Neil Goodwin’s report clearing NHS East Midlands of bullying highlights issues of management and regulation. Failure may be about more than poor local leadership, says Nigel Edwards
The investigation into allegations of bullying against NHS East Midlands exonerated the strategic health authority but made some recommendations that deserve wider attention.
Objective information is useful but it is not a substitute for judgement - we already have too many examples where the rules get in the way of sensible decision making
In particular, Neil Goodwin, the independent consultant and former SHA chief executive who carried out the investigation, identifies important issues about management and leadership in the NHS and significant errors that are frequently repeated.
Identifying potential failure is difficult in the commercial world and even harder for health providers. The performance regime is a reasonable attempt at removing some of the subjectivity, patronage and inconsistency that used to plague the process. Many years ago some of this was done with little more than corridor conversations, anecdote and sometimes a degree of prejudice, favouritism or malice. But current measures are some way from perfect and there are limits to what formal measurement of this sort can achieve.
- First, they are retrospective and so may not give sufficient warning of impending failure. This means the chance to intervene early is likely to be missed.
- Second, they concern day to day performance, which may not relate to the fundamental health of the organisation.
- Third, there is a major difficulty in distinguishing random noise from important signals.
- Finally, longstanding issues may damage current performance.
A lot of research in this area suggests it is not possible to design measures to identify organisations about to fail without generating a large number of false positives. This means much effort will be spent intervening and potentially causing harm in organisations that do not need help.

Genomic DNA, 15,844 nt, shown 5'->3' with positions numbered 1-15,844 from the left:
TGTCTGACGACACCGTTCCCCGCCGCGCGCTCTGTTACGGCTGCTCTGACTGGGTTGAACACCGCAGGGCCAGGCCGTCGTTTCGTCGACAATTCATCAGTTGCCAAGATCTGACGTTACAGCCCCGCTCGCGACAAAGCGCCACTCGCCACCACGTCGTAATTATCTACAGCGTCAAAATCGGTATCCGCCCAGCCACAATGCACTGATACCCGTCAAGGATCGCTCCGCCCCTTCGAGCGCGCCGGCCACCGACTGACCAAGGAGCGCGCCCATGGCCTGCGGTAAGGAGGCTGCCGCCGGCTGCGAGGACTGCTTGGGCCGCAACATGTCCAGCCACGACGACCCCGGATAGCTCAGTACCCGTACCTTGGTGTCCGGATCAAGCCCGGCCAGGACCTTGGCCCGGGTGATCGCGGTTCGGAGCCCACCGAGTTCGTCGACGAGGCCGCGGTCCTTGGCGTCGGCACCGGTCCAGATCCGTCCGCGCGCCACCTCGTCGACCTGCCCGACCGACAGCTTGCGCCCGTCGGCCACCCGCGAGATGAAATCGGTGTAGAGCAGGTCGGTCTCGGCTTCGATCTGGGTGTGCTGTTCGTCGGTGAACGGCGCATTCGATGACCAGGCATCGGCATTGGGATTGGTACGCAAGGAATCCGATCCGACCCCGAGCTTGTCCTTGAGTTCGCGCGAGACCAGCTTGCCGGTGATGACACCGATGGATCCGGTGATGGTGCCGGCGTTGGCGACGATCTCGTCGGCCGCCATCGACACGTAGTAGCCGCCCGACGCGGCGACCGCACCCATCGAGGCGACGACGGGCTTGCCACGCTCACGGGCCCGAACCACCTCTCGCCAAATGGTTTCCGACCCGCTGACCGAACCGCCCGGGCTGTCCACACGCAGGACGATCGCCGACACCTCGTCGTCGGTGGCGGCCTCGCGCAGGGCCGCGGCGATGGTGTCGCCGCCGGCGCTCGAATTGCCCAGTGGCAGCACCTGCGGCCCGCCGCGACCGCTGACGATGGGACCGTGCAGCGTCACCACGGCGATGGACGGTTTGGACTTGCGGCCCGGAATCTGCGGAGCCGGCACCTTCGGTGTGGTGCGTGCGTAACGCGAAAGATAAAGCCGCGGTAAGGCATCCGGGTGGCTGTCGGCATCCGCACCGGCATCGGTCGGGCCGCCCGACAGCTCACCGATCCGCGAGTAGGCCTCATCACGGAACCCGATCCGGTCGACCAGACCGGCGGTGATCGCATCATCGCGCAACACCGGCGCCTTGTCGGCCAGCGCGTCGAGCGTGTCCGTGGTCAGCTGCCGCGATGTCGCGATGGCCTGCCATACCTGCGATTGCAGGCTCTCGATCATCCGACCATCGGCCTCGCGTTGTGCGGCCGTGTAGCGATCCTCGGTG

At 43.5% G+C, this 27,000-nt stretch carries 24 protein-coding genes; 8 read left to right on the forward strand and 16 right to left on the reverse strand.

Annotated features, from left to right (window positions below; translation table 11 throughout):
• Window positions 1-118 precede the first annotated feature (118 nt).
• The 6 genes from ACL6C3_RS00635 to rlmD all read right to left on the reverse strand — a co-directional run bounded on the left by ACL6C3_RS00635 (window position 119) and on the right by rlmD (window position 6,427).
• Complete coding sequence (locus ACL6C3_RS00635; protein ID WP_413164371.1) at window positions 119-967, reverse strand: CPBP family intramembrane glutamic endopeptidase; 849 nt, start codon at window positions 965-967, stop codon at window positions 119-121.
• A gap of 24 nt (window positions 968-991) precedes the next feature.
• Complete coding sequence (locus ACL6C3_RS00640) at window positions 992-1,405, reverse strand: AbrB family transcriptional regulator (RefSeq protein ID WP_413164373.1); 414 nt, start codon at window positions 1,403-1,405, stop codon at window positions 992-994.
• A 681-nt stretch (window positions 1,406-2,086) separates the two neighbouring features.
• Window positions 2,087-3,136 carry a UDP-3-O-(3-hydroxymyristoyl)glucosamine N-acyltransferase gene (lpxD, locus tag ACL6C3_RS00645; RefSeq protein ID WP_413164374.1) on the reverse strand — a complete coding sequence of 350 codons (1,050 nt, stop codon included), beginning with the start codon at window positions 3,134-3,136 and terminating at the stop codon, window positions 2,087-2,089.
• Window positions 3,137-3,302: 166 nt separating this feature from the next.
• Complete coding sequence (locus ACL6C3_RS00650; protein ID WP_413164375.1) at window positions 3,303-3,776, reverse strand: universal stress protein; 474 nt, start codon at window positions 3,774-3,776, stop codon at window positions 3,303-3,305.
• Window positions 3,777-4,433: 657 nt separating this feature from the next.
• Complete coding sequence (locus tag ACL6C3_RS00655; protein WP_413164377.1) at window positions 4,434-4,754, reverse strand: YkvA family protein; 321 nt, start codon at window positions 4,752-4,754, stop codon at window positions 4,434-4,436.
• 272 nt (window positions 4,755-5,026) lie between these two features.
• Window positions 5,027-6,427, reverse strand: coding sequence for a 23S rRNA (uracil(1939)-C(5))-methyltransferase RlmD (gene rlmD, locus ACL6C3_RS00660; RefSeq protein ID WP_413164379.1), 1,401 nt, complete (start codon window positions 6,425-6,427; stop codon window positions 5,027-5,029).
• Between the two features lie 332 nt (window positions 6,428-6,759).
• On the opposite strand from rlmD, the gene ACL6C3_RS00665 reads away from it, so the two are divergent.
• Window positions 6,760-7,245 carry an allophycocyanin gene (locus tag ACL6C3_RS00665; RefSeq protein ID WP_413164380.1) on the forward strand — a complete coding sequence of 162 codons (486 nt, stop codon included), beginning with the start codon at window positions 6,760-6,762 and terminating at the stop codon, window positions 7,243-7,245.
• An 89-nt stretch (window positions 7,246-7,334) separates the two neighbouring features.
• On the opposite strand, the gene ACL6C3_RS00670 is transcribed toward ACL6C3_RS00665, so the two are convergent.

New ways to fail
At the same time any measurement system risks missing organisations that have found new ways to fail. The fallout from Mid Staffordshire Foundation Trust - rather like the problems in the banking industry - is leading to a major exercise in closing the door of the empty stable.
The pattern of time consuming reviews, followed by hundreds of recommendations which often would not have prevented the original problem, followed by a different problem arising is a common feature of both professional and organisational regulation. This adds complexity and work but may do little more than create the illusion of assurance, and may even increase risk by distracting managers’ attention.
We might do better to look systematically and objectively at the organisation’s capability and leadership. Monitor takes a governance and managerial approach - the concept of organisational health - looking at culture, leadership, the use of knowledge and resilience.
Objective information is useful but it is not a substitute for judgement - we already have too many examples where the rules get in the way of sensible decision making. There is an unavoidable problem here. Those making these judgements need to be close enough to the problem to understand the context and issues. But this closeness carries the risk that they bring prejudices and even personal interest - in some cases their own decisions may be part of the problem. The illusion that judgement is better higher up the management hierarchy is a hazard which can lead to unhelpful interventions.
Mr Goodwin suggests that in some cases the decision to intervene “may be driven by [an SHA’s] senior management’s personal experience, judgement and intuition”. This is true but further thought about how to offset some of the dangers of this is needed.